What Startup Weekend organizers want (and don’t want) from sponsors

Buffer

I helped Carie and Kevin, the awesome people at Coca-Cola, run an awesomely awesome session at UP Summit because they really care.

Their goal was to find new ways global sponsors can be helpful to local event organizers. Here are the results.

First, they confirmed their suspicions:

  • Provide a venue in my local city
  • Help me promote my local Startup Weekend
  • Ca$h
  • Provide coaches
  • Send an executive to be a judge
  • Provide food or drinks
  • Swag
  • Provide WiFi hotspots
  • Provide supplies for the event
  • Free / discounts to your product or service

Then they opened it up to awesome-r ideas:

  • Help recruit other sponsors (there was applause for this one)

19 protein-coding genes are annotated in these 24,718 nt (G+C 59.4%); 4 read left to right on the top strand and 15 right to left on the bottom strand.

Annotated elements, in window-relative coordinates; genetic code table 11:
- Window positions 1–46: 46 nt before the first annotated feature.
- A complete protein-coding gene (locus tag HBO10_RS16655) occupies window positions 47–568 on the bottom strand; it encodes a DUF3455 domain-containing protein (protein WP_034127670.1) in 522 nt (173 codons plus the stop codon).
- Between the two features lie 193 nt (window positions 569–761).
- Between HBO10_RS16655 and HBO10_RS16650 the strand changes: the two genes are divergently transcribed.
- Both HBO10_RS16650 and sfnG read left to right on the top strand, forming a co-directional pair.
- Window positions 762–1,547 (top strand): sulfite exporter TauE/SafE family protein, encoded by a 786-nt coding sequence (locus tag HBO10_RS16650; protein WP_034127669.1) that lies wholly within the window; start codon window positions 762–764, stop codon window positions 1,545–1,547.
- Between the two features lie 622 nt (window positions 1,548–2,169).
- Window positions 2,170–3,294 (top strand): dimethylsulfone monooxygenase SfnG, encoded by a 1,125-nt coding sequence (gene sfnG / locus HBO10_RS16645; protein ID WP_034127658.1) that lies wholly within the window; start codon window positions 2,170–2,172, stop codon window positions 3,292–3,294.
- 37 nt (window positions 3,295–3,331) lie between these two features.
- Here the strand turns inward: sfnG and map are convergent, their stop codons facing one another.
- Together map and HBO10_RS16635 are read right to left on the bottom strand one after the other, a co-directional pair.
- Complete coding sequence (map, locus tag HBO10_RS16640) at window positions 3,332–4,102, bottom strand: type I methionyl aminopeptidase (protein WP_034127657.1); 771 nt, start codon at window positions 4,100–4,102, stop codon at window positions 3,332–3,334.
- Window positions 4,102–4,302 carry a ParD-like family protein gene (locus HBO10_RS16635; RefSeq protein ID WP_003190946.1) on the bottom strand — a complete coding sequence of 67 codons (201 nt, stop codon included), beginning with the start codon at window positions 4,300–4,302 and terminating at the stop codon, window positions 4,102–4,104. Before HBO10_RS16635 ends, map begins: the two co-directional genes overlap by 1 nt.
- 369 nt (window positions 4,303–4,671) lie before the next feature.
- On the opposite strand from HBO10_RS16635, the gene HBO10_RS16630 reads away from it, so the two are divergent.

• Get corporate employees to attend local Startup Weekends
  • Host fun experiences in the middle of the event (e.g. photo booth, ice cream bar on Saturday night, etc.)
  • Participate. Stay a long time. Really get into it!
  • Doing it for the right reasons (altruistically)
  • Sponsor with a long-term vision. Sponsor several events in one city for the entire year.
  • Offer to pitch real problems that your company is facing
  • Let Startup Weekend teams do market validation with your employees
  • Let Startup Weekend teams do market validation with your customers
  • Give access to your company’s data
  • Do something special to recognize the volunteers who run the event

And in the process they also learned what sponsors shouldn’t do:

  • Ask for too much branding
  • Send too many mentors from one sponsor
  • The mentors you send try to sell their own stuff
  • Talk too long on stage (We gave you 2 minutes and you took 10)
  • Ask for reporting or surveys
  • Recruiting too aggressively
  • Leading with the brand during conversations instead of leading with the event

What’s missing from these lists?

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